Porringer

about 1750
William Cowell, Jr. (American, 1713–1761)


Object Place: Boston, Massachusetts

Dimensions

5.5 x 21 cm (2 3/16 x 8 1/4 in.)

Accession Number

32.381

Medium or Technique

Silver

Not On View

Collections

Americas

Classifications

Silver hollowware

The raised low vessel with a center point has a defined dome in the base and steps upward to low convex walls and everted rim. A cast keyhole handle is soldered at a slight angle to the rim. At an undetermined date, a spout having a shaped upper section was added at left of handle. A failed repair to a tear at the rim is evident, and numerous small dents appear along the sides.


When Kathryn C. Buhler published her two-volume work on the Museum’s silver collection, she omitted this porringer, although it had been in the collection since 1932. Its added spout may have led to her decision to exclude an altered object. However, this modification suggests how changing tastes or needs have shaped the types of forms used over time.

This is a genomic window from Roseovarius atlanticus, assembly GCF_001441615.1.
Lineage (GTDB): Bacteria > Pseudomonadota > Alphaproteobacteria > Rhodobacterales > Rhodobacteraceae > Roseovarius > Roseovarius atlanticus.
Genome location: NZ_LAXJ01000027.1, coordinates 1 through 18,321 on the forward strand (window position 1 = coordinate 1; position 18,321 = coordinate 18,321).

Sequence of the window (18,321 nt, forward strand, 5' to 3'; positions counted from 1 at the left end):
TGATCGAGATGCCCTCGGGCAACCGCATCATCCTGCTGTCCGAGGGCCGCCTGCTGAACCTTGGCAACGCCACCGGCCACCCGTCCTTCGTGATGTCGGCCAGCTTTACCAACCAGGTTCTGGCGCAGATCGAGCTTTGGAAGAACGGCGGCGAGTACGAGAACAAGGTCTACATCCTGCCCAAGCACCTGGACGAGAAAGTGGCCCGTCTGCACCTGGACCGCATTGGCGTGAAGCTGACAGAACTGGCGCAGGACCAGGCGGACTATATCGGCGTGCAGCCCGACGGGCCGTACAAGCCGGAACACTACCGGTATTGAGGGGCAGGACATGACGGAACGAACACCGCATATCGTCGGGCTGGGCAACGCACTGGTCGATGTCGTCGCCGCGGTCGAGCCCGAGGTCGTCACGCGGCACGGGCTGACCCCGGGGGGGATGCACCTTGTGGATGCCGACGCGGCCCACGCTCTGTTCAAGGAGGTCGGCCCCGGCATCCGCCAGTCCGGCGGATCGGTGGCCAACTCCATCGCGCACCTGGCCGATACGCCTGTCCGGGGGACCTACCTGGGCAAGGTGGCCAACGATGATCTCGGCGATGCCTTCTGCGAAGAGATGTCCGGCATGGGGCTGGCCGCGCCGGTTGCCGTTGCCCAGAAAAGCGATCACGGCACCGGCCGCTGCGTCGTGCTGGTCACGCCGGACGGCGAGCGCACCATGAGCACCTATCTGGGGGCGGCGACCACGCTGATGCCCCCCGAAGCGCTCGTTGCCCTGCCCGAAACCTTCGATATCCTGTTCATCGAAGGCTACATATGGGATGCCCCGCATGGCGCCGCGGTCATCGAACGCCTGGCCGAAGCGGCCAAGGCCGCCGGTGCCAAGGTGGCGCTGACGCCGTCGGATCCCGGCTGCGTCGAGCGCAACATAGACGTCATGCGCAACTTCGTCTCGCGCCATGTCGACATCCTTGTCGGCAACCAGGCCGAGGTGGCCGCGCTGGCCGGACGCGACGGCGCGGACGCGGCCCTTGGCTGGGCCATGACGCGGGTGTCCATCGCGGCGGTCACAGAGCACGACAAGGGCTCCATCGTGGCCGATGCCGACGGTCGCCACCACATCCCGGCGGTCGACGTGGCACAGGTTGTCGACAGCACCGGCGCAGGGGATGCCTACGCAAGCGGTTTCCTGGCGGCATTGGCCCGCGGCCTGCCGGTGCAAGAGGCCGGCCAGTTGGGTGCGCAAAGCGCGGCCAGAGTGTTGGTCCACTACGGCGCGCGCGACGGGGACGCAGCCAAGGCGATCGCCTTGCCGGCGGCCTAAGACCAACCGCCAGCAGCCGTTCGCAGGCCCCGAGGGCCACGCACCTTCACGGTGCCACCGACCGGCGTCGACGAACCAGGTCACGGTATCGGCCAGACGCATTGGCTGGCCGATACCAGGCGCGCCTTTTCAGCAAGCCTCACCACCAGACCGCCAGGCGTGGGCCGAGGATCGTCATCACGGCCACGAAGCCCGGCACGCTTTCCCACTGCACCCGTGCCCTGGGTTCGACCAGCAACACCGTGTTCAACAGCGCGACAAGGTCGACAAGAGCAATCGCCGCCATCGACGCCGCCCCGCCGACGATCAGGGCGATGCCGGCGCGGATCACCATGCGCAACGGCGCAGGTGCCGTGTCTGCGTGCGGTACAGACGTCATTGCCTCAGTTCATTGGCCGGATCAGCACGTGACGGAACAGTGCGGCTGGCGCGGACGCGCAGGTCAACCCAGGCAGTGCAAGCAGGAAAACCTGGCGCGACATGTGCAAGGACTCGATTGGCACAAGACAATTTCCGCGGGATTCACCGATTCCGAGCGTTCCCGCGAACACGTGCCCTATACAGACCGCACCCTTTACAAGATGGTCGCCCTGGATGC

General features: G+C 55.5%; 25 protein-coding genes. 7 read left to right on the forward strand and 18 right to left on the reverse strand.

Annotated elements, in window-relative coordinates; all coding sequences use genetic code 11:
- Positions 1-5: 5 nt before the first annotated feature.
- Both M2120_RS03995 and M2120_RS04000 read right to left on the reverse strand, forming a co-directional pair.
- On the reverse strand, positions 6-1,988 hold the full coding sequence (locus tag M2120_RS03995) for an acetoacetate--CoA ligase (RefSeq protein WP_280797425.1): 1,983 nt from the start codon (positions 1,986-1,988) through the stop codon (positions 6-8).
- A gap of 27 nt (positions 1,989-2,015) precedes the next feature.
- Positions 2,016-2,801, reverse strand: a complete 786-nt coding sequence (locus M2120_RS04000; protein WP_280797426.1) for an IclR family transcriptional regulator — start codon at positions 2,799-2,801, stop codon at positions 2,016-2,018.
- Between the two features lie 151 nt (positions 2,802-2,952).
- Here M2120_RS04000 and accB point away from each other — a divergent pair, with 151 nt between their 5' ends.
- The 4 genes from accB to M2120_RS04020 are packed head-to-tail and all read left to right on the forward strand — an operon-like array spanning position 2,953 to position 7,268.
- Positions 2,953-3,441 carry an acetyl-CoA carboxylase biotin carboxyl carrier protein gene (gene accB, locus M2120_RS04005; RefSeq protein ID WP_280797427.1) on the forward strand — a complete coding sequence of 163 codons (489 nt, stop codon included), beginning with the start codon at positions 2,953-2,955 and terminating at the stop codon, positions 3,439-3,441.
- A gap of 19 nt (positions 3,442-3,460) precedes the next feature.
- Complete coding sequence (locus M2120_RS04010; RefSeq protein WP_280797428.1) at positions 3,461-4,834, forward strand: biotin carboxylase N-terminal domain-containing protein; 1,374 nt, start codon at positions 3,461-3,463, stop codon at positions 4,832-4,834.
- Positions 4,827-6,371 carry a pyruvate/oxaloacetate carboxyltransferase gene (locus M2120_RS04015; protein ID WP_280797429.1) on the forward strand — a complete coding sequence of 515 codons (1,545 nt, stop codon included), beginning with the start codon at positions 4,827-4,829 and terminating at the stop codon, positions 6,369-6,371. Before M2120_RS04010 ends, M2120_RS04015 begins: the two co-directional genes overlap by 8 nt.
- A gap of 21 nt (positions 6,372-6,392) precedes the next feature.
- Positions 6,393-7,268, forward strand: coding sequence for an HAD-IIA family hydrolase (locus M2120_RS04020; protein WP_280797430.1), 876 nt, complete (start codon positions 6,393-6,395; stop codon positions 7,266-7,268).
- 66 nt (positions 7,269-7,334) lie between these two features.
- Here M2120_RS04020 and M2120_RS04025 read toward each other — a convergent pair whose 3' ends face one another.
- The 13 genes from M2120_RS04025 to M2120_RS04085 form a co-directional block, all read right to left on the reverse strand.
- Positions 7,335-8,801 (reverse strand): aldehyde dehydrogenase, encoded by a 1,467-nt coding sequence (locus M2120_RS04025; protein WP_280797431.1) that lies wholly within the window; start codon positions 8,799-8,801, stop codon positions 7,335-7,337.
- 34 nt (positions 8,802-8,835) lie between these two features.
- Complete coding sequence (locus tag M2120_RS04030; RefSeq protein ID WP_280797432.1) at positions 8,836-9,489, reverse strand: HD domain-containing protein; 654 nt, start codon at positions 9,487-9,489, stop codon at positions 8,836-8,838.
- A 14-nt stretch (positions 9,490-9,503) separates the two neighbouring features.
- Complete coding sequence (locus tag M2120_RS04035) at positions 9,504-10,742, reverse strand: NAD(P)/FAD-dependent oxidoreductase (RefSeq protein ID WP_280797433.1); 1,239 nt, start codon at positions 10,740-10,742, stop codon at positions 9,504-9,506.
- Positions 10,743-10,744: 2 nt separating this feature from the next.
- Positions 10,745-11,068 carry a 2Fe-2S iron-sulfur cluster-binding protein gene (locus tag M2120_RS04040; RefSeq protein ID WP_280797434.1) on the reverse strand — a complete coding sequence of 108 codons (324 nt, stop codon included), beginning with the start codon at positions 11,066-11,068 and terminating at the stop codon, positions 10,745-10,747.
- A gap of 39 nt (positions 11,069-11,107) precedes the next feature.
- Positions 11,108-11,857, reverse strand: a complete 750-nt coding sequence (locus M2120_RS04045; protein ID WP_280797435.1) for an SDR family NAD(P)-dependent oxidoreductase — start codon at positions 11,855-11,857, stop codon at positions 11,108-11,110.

The addition of a spout to a porringer allowed its owner to extend its use as a type of low saucepan for serving liquids. Porringers were popular in the colonies long after the taste for this form had faded in England, but it is unclear how these vessels were used in the nineteenth century. The large number of surviving porringers suggests that some must have remained in use, whereas others were retained out of respect for the ancestors who first owned them. The survival of this curious spouted porringer allows us to consider how some were adapted for continued use at the table.

This text has been adapted from “Silver of the Americas, 1600-2000,” edited by Jeannine Falino and Gerald W.R. Ward, published in 2008 by the MFA. Complete references can be found in that publication.

Inscription

In a later hand, the script surname "Gelston" is engraved on base.

Markings

Under handle, marked "W:Cowell" in italics within a rectangular punch having a shaped top.
Ada Mark * F4727

Provenance

Early history unknown; bequeathed to the Museum in 1932 by the noted Boston collector Charles Hitchcock Tyler.

Credit Line

Bequest of Charles Hitchcock Tyler